Very high and very low levels of physical activity can both accelerate the degeneration of knee cartilage in middle-aged adults, according to a new study presented this week by UCSF researchers.
Thomas M. Link, MD, PhD
During the annual meeting of the Radiological Society of North America (RSNA) in Chicago, Thomas M. Link, MD, PhD, chief of the Musculoskeletal Imaging Section in UCSF’s Department of Radiology and Biomedical Imaging described a study expanding on earlier work that showed an association between physical activity and cartilage degeneration.
Nearly one in every two people in the U.S. may develop knee osteoarthritis by age 85, according to the Centers for Disease Control and Prevention. By 2030, an estimated 67 million Americans over the age of 18 are projected to have physician-diagnosed arthritis.
In the new study, Link and his colleagues looked at changes in knee cartilage among a group of 205 middle-aged adults over a four-year period, taking magnetic resonance imaging (MRI)-based measurements every two years to track early degenerative changes to the cartilage in their knees over time.
The patients were all part of the Osteoarthritis Initiative, an international collaboration working on the prevention and treatment of knee osteoarthritis that is coordinated by UCSF and funded by the National Institutes of Health. They answered questionnaires yearly over four years to correlate their exercise levels with the MRI measurements.
What the researchers found is that the patients who were the most physically active showed accelerated degeneration of knee cartilage over time. Participating frequently in high-impact activities, such as running multiple hours per week, appeared to be associated with a higher risk for development of osteoarthritis. Those who had very low levels of activity also had accelerated degeneration and higher risk.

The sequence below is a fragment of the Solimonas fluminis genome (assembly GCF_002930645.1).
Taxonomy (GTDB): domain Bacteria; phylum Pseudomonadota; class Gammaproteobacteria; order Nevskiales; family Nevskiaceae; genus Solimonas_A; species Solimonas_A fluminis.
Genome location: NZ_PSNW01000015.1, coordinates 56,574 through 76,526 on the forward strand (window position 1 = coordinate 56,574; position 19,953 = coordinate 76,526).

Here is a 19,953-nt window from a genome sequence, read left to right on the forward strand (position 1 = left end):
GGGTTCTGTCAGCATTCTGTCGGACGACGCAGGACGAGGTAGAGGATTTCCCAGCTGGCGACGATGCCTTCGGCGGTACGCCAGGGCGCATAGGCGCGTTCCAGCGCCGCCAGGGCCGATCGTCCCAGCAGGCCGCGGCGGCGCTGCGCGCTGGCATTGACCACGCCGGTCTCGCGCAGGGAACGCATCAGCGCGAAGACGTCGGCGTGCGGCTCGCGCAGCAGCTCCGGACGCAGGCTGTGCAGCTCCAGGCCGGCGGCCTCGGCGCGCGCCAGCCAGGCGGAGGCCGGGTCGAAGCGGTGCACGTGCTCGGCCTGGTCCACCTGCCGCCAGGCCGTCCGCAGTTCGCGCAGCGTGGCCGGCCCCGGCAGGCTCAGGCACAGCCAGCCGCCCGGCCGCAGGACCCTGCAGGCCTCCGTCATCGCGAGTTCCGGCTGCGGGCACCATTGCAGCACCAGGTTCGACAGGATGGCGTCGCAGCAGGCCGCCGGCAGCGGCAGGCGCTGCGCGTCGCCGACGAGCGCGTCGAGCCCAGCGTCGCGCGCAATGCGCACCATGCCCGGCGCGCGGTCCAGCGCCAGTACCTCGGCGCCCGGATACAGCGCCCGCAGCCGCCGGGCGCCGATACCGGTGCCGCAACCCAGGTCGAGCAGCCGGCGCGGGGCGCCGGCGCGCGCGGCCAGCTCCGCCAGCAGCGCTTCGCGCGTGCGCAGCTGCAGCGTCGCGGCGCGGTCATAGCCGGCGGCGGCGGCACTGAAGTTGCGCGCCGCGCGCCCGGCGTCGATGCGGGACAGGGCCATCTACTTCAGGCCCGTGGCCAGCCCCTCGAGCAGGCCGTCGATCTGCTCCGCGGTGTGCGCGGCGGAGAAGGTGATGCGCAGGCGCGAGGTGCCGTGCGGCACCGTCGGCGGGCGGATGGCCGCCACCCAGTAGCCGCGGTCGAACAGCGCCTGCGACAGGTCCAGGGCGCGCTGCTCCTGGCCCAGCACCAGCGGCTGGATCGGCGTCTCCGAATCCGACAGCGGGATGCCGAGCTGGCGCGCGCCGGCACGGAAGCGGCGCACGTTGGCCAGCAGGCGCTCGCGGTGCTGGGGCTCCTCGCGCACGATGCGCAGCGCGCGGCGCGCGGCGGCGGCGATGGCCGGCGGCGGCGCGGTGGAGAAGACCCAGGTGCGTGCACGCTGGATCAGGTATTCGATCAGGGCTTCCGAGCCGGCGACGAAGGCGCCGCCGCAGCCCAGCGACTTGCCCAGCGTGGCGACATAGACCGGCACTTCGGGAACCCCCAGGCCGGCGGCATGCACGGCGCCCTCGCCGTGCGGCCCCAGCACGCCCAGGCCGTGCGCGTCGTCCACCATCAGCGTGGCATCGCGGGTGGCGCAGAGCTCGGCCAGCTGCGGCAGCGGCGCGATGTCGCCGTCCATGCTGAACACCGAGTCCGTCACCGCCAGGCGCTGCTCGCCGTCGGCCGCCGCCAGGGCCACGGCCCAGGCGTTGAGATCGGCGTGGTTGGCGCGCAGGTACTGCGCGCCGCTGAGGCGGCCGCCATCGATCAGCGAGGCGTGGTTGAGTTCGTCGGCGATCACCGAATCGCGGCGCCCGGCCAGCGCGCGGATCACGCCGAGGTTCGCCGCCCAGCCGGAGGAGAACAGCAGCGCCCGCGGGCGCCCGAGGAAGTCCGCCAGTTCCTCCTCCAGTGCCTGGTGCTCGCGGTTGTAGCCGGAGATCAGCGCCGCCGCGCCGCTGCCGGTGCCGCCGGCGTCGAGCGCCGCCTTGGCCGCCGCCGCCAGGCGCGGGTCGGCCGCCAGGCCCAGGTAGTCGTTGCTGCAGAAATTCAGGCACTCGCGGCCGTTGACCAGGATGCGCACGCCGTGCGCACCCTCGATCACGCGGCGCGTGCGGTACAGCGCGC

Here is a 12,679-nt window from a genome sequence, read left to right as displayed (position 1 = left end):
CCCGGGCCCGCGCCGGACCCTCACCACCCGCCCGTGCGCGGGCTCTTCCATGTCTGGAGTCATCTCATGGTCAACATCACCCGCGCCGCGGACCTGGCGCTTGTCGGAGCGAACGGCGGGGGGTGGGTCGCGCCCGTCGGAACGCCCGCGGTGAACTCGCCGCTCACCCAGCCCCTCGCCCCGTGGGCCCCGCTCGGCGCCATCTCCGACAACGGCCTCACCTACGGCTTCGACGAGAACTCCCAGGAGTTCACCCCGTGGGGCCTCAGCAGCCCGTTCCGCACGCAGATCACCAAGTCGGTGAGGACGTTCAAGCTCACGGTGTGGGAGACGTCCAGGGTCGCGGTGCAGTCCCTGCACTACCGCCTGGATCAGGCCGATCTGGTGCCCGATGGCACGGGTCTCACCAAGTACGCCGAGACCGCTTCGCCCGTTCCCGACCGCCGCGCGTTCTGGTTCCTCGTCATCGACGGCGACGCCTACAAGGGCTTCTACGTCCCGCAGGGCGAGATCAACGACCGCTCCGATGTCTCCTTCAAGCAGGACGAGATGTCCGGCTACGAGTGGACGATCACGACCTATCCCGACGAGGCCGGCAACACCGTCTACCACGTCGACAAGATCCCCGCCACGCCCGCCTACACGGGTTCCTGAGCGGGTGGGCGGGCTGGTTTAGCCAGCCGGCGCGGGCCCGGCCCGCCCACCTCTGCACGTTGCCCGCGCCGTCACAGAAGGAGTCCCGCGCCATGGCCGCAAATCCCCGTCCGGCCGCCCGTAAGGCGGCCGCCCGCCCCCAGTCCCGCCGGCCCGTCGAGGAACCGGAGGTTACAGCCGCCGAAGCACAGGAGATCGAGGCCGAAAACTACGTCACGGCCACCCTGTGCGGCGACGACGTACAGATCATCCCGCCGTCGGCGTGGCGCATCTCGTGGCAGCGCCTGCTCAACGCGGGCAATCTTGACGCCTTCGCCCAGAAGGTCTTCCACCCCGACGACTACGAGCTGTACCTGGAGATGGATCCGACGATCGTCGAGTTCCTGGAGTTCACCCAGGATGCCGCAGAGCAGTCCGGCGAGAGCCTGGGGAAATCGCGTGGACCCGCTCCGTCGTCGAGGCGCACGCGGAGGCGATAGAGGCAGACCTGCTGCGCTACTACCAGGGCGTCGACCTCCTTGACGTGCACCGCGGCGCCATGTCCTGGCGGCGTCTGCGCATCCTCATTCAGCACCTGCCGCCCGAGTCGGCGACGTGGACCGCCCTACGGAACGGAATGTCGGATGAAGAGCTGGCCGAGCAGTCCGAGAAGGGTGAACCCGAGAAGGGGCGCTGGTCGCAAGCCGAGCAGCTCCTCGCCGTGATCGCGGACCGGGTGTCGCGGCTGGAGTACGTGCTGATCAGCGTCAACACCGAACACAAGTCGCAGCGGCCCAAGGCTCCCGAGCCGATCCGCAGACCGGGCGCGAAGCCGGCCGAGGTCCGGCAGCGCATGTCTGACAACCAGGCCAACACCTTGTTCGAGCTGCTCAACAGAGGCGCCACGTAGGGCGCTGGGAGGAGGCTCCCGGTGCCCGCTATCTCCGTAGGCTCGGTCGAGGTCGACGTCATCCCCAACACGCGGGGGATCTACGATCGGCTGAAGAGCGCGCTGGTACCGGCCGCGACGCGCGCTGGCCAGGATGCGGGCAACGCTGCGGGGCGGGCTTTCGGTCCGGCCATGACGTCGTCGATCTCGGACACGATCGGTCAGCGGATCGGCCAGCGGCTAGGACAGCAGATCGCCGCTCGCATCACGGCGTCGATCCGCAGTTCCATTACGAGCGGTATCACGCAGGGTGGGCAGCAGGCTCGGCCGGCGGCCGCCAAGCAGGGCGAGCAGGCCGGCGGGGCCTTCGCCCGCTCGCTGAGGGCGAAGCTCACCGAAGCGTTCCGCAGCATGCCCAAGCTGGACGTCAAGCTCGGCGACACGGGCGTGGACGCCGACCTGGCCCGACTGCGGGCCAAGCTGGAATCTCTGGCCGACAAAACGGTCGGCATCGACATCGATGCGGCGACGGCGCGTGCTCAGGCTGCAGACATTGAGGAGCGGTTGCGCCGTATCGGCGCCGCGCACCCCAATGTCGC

MRI images of the right knees of middle-aged men who engage in moderate and very low levels of physical activity. A measure called the T2 relaxation time shows increased degeneration in the knee cartilage of the low-activity patient over four years (lower row), while the individual with moderate activity shows little change over four years (upper row).
“Based on these results, moderate physical activity levels appear most beneficial to prevent cartilage degeneration in patients at risk for osteoarthritis,” said Link. “Lower impact sports, such as walking or swimming, are likely more beneficial than higher impact sports, such as running or tennis, in individuals at risk for osteoarthritis.”
At the early stages of osteoarthritis, cartilage changes are reversible, and people who are at higher risk for osteoarthritis because of knee injuries, surgery, a family history of total joint replacement or obesity can reduce their risk for cartilage degeneration by maintaining a healthy weight and avoiding risky activities and strenuous, high-impact exercise, Link said.
“Physical activity is a modifiable lifestyle factor, which may impact cartilage degeneration and thus the evolution of osteoarthritis,” he said.
Primary funding for this study was provided by the Osteoarthritis Initiative, a public-private partnership comprised of five NIH contracts (#N01-AR-2-2258; #N01-AR-2-2259; #N01-AR-2-2260; #N01-AR-2-2261; and #N01-AR-2-2262).
Private funding for the Osteoarthritis Initiative is managed by the Foundation for the National Institutes of Health and includes contributions from Merck Research Laboratories, Novartis Pharmaceuticals Corporation, GlaxoSmithKline and Pfizer, Inc.